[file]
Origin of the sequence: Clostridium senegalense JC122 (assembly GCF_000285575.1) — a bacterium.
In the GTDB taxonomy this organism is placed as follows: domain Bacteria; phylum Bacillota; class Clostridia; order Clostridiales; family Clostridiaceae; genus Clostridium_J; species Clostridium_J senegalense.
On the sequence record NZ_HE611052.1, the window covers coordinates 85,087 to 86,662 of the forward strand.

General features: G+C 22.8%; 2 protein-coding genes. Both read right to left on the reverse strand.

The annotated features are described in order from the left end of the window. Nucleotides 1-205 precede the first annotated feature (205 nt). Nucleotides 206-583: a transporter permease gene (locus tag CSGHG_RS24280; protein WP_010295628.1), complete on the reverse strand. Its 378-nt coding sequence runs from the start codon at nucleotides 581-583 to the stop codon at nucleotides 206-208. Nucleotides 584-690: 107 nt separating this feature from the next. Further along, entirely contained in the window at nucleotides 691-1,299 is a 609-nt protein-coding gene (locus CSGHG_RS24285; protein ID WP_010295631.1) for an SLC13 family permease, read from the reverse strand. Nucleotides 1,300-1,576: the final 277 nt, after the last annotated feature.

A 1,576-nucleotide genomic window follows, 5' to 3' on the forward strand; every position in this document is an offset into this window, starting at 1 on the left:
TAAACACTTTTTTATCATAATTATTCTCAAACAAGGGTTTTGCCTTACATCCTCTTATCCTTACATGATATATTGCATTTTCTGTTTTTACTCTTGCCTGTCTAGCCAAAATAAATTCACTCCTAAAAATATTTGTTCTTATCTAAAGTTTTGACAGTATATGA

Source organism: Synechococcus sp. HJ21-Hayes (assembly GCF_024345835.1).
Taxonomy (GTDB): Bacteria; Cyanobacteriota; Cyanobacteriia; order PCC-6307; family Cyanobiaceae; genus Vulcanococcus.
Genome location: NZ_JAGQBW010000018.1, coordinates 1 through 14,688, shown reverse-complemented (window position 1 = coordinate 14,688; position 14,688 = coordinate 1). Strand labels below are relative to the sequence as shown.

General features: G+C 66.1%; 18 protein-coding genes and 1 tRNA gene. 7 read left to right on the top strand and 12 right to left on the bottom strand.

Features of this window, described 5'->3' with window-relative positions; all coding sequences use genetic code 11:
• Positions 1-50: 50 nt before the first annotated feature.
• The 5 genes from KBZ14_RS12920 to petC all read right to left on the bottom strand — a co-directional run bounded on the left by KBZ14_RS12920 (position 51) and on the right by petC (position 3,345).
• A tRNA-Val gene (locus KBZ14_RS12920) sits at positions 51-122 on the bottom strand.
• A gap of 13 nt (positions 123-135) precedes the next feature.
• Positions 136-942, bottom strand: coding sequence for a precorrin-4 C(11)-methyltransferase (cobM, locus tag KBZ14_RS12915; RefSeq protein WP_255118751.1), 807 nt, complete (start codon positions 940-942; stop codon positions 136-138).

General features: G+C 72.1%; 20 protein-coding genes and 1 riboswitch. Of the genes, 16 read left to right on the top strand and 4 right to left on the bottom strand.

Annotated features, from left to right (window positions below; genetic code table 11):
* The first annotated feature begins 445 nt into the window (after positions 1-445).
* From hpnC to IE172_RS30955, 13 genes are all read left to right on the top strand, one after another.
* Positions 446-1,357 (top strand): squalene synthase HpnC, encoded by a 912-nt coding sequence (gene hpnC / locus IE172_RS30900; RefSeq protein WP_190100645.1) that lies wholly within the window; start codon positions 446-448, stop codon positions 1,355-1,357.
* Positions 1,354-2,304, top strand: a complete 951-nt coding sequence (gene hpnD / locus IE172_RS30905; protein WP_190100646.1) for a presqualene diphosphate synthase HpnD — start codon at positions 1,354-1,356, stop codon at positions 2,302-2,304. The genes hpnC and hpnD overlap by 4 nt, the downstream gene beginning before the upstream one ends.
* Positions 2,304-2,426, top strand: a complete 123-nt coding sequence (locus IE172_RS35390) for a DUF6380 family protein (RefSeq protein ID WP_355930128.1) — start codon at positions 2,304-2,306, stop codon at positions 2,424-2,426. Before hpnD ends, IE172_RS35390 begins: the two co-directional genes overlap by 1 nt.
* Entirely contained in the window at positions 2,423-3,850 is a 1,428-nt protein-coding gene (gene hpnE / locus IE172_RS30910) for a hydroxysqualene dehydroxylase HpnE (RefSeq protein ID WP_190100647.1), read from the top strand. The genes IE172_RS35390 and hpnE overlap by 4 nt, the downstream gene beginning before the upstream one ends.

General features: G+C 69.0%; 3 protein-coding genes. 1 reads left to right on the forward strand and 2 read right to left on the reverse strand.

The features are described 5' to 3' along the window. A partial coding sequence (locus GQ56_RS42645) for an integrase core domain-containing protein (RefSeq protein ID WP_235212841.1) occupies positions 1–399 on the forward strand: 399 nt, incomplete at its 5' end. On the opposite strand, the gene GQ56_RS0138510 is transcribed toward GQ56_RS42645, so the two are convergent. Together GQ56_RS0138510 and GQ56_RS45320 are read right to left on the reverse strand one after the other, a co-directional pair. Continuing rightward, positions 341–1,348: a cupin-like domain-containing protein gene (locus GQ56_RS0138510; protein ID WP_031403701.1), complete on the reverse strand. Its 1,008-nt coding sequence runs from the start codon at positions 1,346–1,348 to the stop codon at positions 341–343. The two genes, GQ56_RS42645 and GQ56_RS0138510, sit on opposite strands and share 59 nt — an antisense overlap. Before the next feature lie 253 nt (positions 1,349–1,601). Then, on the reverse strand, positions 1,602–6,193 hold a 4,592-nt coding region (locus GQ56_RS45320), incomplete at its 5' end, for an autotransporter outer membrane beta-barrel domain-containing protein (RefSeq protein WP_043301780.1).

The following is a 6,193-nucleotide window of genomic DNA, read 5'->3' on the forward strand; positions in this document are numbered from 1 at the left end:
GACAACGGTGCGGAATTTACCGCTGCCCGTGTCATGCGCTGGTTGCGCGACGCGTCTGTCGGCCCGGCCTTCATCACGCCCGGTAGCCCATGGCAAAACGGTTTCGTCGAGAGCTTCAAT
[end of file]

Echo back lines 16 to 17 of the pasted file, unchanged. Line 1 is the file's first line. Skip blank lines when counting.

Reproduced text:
• A gap of 13 nt (positions 123-135) precedes the next feature.
• Positions 136-942, bottom strand: coding sequence for a precorrin-4 C(11)-methyltransferase (cobM, locus tag KBZ14_RS12915; RefSeq protein WP_255118751.1), 807 nt, complete (start codon positions 940-942; stop codon positions 136-138).